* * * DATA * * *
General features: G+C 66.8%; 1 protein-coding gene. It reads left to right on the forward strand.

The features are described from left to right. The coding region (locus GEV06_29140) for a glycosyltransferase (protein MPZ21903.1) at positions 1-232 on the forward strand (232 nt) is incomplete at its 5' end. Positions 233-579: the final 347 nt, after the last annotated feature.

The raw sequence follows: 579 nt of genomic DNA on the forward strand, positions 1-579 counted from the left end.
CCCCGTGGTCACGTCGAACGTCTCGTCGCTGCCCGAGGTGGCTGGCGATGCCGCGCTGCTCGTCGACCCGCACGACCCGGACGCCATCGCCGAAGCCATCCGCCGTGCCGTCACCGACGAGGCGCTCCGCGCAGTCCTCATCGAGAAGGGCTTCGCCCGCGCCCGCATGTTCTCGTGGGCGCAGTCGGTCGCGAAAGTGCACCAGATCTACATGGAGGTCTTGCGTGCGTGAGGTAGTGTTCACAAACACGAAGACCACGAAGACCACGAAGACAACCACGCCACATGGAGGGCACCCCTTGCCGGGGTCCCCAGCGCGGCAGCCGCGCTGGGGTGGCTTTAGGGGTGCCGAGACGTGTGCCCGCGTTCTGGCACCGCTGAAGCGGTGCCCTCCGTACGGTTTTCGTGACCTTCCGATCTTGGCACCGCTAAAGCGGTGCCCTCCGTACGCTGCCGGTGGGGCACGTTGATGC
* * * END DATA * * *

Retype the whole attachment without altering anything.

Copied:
General features: G+C 66.8%; 1 protein-coding gene. It reads left to right on the forward strand.

The features are described from left to right. The coding region (locus GEV06_29140) for a glycosyltransferase (protein MPZ21903.1) at positions 1-232 on the forward strand (232 nt) is incomplete at its 5' end. Positions 233-579: the final 347 nt, after the last annotated feature.

The raw sequence follows: 579 nt of genomic DNA on the forward strand, positions 1-579 counted from the left end.
CCCCGTGGTCACGTCGAACGTCTCGTCGCTGCCCGAGGTGGCTGGCGATGCCGCGCTGCTCGTCGACCCGCACGACCCGGACGCCATCGCCGAAGCCATCCGCCGTGCCGTCACCGACGAGGCGCTCCGCGCAGTCCTCATCGAGAAGGGCTTCGCCCGCGCCCGCATGTTCTCGTGGGCGCAGTCGGTCGCGAAAGTGCACCAGATCTACATGGAGGTCTTGCGTGCGTGAGGTAGTGTTCACAAACACGAAGACCACGAAGACCACGAAGACAACCACGCCACATGGAGGGCACCCCTTGCCGGGGTCCCCAGCGCGGCAGCCGCGCTGGGGTGGCTTTAGGGGTGCCGAGACGTGTGCCCGCGTTCTGGCACCGCTGAAGCGGTGCCCTCCGTACGGTTTTCGTGACCTTCCGATCTTGGCACCGCTAAAGCGGTGCCCTCCGTACGCTGCCGGTGGGGCACGTTGATGC